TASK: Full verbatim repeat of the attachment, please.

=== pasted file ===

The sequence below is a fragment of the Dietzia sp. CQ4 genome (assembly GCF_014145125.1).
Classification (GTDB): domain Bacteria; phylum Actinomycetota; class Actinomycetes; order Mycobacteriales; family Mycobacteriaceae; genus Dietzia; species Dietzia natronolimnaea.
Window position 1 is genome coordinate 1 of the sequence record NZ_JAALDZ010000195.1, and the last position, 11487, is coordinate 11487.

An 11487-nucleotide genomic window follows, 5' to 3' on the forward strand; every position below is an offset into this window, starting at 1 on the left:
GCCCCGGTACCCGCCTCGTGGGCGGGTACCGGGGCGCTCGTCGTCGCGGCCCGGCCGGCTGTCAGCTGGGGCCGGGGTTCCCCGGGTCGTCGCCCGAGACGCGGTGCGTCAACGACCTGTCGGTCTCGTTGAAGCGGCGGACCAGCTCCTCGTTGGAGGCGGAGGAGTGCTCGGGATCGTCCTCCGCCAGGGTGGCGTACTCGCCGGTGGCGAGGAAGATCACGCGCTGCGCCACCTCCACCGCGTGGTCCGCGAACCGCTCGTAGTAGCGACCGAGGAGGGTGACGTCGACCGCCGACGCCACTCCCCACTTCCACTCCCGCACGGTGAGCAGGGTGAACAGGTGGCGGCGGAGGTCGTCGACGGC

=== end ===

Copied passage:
The sequence below is a fragment of the Dietzia sp. CQ4 genome (assembly GCF_014145125.1).
Classification (GTDB): domain Bacteria; phylum Actinomycetota; class Actinomycetes; order Mycobacteriales; family Mycobacteriaceae; genus Dietzia; species Dietzia natronolimnaea.
Window position 1 is genome coordinate 1 of the sequence record NZ_JAALDZ010000195.1, and the last position, 11487, is coordinate 11487.

An 11487-nucleotide genomic window follows, 5' to 3' on the forward strand; every position below is an offset into this window, starting at 1 on the left:
GCCCCGGTACCCGCCTCGTGGGCGGGTACCGGGGCGCTCGTCGTCGCGGCCCGGCCGGCTGTCAGCTGGGGCCGGGGTTCCCCGGGTCGTCGCCCGAGACGCGGTGCGTCAACGACCTGTCGGTCTCGTTGAAGCGGCGGACCAGCTCCTCGTTGGAGGCGGAGGAGTGCTCGGGATCGTCCTCCGCCAGGGTGGCGTACTCGCCGGTGGCGAGGAAGATCACGCGCTGCGCCACCTCCACCGCGTGGTCCGCGAACCGCTCGTAGTAGCGACCGAGGAGGGTGACGTCGACCGCCGACGCCACTCCCCACTTCCACTCCCGCACGGTGAGCAGGGTGAACAGGTGGCGGCGGAGGTCGTCGACGGC